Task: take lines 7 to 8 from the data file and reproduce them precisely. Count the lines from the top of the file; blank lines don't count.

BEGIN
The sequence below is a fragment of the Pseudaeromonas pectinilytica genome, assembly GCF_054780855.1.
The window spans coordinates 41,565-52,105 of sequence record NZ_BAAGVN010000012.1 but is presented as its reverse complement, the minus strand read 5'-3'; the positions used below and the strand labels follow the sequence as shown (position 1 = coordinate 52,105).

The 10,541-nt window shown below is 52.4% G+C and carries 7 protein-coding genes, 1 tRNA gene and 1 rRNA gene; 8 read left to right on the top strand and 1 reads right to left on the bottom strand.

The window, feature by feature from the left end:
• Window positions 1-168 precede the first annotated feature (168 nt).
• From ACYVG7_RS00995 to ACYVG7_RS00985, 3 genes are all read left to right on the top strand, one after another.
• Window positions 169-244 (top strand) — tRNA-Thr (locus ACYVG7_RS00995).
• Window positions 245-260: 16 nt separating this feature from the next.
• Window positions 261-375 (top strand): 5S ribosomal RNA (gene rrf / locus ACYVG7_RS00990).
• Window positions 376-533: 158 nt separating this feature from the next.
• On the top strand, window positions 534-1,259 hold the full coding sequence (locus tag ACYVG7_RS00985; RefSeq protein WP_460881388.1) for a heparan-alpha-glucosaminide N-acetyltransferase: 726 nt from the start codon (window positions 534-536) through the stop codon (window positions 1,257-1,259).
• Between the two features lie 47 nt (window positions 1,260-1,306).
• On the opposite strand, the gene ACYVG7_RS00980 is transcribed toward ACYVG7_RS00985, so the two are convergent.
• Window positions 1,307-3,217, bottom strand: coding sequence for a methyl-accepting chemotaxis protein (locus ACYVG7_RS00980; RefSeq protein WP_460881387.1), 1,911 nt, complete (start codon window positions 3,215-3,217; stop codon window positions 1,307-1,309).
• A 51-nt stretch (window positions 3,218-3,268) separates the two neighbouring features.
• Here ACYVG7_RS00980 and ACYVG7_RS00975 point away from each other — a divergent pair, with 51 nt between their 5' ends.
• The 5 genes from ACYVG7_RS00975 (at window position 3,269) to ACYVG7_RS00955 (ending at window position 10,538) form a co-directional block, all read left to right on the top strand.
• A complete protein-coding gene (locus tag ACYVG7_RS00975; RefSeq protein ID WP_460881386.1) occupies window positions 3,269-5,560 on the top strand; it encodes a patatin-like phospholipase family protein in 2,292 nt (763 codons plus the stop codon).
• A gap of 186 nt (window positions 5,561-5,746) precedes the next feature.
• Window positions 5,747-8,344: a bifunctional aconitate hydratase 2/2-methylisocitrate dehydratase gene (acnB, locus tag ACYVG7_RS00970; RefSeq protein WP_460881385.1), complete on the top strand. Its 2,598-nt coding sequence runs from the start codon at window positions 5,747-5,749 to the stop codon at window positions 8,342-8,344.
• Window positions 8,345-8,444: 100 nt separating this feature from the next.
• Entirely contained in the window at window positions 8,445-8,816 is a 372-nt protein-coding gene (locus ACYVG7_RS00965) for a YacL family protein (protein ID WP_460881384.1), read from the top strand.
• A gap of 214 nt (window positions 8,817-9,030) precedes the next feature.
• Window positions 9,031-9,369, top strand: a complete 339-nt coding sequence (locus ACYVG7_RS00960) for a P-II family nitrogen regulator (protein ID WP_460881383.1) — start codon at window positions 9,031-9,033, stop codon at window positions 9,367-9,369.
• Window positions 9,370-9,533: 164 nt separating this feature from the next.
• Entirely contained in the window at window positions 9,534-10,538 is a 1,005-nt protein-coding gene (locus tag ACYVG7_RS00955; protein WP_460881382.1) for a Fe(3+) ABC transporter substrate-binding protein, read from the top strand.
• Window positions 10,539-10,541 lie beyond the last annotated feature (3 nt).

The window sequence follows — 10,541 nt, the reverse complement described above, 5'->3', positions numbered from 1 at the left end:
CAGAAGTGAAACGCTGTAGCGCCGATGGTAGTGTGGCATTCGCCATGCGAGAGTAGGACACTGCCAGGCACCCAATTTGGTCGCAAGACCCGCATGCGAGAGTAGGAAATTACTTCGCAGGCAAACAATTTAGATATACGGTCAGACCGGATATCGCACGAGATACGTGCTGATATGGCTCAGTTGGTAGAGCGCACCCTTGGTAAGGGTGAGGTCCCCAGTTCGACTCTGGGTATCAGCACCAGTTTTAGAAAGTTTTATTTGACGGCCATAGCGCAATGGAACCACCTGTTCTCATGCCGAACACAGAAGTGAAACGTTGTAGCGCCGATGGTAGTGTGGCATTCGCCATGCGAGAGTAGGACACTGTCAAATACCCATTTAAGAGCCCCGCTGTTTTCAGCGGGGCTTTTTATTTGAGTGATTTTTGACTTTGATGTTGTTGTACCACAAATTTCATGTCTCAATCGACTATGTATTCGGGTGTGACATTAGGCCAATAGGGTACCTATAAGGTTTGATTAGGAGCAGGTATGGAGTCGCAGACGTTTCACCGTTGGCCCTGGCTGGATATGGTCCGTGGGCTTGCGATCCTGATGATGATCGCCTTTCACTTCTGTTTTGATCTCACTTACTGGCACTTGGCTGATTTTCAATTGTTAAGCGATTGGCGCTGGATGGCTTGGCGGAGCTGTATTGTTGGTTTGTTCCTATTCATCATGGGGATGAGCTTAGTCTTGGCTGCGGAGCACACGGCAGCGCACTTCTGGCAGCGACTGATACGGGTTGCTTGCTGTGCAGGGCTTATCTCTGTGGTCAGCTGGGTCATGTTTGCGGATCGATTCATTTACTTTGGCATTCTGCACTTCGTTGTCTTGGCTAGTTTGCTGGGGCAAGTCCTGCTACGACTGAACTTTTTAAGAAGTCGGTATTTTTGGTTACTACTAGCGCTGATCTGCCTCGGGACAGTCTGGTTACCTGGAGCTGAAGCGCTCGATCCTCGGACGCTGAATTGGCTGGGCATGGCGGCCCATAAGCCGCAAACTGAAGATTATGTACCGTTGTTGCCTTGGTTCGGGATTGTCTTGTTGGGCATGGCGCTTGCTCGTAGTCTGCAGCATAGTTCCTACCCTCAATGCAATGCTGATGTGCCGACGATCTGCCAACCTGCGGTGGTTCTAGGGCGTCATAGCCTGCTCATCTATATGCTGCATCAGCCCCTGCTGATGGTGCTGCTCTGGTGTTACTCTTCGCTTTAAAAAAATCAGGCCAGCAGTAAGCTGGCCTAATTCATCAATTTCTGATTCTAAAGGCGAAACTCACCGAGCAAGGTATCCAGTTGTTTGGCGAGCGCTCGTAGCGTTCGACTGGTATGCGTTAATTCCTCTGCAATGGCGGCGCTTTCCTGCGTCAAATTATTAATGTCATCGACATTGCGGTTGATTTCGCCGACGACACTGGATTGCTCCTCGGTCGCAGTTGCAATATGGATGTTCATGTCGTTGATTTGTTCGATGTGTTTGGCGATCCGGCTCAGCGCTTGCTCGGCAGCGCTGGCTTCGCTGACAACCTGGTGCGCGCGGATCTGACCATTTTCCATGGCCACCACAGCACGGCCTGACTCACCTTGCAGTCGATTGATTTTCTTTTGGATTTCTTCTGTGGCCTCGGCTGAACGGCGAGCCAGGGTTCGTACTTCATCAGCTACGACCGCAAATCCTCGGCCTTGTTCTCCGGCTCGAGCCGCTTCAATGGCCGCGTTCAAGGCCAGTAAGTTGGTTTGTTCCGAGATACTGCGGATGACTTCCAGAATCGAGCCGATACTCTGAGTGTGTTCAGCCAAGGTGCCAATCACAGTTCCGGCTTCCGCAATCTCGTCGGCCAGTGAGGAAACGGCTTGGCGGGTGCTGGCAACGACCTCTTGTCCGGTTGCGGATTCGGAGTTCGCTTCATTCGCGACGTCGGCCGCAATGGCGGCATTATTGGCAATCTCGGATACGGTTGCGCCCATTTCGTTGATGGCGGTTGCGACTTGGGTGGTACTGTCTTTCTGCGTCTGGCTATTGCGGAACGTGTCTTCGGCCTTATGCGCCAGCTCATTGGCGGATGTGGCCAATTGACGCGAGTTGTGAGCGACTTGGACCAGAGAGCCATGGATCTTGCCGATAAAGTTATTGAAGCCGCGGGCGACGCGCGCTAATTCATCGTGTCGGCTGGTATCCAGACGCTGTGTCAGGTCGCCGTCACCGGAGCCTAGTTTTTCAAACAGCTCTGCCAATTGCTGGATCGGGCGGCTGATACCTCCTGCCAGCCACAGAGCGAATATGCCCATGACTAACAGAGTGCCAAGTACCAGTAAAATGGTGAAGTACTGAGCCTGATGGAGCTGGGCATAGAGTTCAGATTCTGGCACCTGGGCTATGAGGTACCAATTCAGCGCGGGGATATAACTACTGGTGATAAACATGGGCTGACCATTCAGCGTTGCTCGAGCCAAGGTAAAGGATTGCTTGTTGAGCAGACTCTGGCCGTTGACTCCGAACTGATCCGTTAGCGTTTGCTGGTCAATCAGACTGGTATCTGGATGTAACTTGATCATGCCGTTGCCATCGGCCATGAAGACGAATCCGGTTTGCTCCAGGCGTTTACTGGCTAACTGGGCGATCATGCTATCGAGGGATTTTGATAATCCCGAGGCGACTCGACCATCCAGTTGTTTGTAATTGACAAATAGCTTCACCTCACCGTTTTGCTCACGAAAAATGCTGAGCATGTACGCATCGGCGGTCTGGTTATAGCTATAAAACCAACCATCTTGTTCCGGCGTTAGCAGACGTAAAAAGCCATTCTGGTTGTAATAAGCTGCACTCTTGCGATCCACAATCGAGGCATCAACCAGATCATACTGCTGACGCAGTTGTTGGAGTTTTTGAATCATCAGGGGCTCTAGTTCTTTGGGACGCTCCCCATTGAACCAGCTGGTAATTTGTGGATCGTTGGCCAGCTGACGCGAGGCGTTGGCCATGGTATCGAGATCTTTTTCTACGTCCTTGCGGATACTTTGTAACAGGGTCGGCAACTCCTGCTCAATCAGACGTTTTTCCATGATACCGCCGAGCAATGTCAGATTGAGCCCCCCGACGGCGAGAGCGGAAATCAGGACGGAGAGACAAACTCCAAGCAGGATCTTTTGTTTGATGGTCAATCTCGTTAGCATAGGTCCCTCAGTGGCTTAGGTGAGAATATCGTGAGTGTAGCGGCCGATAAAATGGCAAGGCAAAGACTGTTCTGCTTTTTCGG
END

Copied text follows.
• Window positions 169-244 (top strand) — tRNA-Thr (locus ACYVG7_RS00995).
• Window positions 245-260: 16 nt separating this feature from the next.